#cryptography #key #encryption #keywrap #arx-kw

arx-kw

An implementation of the ARX-KW-8-2-4 Key Wrap constructions

7 releases

0.3.0 Feb 1, 2021
0.2.13 Jan 25, 2021
0.1.11 Jan 20, 2021

#317 in Cryptography

43 downloads per month

MIT license

68KB
606 lines

ARX-KW

crates.io Docs.rs Rust Report Card dependency status Build Status codecov MIT license


This library features Rust implementations of the ARX-KW family of novel Key Wrap constructions.

The version number for this crate will be incremented in compliance with Semantic Versioning.


Background

ARX-KW was first presented in this paper written by Satō Shinichi and submitted to the IACR Cryptology ePrint Archive in January 2020. As the name suggests, these constructions make extensive use of add-rotate-xor algorithms: each of the four variants specified involves both the SipHash-2-4 pseudorandom function with 128-bit output and a stream cipher from the ChaCha family of stream ciphers.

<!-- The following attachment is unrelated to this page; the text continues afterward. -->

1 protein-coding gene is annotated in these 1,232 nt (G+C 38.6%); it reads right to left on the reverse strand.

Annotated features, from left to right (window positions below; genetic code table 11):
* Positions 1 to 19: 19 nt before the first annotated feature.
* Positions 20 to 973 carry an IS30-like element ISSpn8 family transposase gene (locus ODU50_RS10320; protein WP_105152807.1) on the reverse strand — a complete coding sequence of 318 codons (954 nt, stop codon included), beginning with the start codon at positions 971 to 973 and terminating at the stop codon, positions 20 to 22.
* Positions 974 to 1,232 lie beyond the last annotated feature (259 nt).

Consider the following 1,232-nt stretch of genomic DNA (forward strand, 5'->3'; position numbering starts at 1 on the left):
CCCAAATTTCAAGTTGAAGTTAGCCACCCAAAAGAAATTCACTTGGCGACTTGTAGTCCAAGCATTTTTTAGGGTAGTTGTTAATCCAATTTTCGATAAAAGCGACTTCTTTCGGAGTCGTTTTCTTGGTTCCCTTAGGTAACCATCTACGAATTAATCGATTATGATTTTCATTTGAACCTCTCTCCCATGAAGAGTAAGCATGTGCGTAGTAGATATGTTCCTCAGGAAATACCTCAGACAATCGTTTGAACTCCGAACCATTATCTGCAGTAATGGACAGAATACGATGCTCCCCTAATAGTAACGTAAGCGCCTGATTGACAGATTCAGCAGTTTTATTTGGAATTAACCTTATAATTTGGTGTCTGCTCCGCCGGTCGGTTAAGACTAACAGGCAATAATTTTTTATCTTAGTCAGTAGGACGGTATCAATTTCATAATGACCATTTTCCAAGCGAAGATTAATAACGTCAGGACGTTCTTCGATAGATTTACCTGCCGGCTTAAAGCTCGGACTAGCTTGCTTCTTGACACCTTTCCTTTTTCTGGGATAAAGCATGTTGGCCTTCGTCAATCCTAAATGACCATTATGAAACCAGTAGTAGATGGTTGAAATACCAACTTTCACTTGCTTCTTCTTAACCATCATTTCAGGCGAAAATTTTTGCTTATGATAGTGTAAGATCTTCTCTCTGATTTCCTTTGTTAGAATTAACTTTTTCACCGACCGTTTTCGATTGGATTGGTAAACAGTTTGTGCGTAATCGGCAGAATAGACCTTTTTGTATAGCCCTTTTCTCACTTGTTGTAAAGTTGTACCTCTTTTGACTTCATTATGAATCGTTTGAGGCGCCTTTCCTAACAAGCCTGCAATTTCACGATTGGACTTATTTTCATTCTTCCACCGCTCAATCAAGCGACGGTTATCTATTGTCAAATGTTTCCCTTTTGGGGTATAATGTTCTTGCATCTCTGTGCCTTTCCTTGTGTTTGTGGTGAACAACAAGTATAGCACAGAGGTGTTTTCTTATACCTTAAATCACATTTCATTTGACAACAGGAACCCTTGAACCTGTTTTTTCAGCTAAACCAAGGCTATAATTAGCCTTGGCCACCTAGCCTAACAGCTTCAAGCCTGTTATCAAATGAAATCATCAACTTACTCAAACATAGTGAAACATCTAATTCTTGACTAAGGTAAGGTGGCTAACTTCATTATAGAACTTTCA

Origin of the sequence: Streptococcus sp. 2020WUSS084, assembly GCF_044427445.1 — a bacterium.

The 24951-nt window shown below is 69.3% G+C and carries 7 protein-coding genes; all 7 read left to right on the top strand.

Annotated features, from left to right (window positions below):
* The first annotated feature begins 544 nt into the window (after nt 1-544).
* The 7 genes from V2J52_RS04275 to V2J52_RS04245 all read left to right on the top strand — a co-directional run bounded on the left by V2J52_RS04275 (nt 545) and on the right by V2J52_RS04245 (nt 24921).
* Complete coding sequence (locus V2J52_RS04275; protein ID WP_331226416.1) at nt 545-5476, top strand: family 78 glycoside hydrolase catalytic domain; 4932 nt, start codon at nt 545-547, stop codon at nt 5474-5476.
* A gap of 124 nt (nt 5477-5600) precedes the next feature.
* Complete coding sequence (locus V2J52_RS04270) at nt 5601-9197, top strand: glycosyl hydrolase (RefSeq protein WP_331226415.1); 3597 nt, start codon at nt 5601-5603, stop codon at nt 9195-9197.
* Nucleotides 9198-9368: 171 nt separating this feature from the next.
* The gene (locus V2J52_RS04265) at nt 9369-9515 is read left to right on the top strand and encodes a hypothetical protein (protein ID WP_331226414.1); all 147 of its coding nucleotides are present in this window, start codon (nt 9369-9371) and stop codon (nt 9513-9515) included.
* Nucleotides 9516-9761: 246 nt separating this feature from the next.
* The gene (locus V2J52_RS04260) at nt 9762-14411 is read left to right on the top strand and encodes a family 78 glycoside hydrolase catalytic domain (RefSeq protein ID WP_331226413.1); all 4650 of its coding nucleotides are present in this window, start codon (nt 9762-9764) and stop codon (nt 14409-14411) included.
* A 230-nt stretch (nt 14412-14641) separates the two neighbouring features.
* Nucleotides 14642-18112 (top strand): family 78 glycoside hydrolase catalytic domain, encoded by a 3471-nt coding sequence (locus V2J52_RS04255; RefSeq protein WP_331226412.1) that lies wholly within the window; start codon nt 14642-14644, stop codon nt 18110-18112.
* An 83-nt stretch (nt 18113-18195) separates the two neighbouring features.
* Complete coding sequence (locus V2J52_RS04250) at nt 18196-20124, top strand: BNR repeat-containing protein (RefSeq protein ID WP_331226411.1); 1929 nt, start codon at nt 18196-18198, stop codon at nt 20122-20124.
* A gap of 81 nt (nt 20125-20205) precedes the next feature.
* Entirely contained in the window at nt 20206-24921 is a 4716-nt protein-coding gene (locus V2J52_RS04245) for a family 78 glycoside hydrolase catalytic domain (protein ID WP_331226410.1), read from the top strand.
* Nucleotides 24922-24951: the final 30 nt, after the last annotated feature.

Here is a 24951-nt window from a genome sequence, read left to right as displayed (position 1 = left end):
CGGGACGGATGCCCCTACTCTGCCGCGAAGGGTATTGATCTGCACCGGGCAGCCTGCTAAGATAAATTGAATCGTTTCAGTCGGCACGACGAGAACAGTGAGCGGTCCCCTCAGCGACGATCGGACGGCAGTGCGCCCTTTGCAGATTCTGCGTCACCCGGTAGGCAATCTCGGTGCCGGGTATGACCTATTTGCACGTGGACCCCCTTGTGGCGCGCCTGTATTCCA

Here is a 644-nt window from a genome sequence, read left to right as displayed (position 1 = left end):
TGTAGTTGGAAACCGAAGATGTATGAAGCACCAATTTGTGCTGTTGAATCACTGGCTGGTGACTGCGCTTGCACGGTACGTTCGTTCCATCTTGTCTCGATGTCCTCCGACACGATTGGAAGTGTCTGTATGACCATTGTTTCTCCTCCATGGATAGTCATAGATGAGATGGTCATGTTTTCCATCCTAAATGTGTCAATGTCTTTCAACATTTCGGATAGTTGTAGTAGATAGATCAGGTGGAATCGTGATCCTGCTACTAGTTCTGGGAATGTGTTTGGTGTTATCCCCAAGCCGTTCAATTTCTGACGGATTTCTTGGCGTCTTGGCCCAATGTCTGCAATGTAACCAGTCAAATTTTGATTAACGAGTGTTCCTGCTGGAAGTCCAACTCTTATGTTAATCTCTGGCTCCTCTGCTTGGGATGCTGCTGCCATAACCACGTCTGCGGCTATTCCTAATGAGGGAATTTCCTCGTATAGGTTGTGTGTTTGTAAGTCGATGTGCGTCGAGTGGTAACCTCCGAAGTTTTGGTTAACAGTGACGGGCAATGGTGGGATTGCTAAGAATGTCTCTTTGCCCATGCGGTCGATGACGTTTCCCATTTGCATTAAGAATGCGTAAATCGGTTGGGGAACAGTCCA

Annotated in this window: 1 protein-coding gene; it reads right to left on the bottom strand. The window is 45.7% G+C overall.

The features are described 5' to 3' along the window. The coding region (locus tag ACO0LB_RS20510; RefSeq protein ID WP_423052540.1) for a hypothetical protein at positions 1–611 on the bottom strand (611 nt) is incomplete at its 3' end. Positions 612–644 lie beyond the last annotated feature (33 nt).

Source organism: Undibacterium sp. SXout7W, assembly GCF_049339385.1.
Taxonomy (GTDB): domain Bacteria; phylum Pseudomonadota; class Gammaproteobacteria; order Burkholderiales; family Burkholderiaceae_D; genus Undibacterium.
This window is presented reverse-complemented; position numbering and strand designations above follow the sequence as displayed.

ARX-KW is a cipher for deteministic, authenticated encryption which aims to provide strong authenticity and confidentiality while minimizing the storage overhead and simplicity of use when compared to existing constructions using the ChaCha cipher which require either keeping state for a nonce and a block counter or having a substantial storage overhead in order to manage the nonce statelessly.

ARX-KW has a static overhead of 128 bits for each of its four variants without the need to keep state for the nonce used by ChaCha, making the storage overhead only 50% for a 256-bit key.


Use

Features

Use the nightly feature to enable SIMD parallelization of the ChaCha computations (nightly Rust required):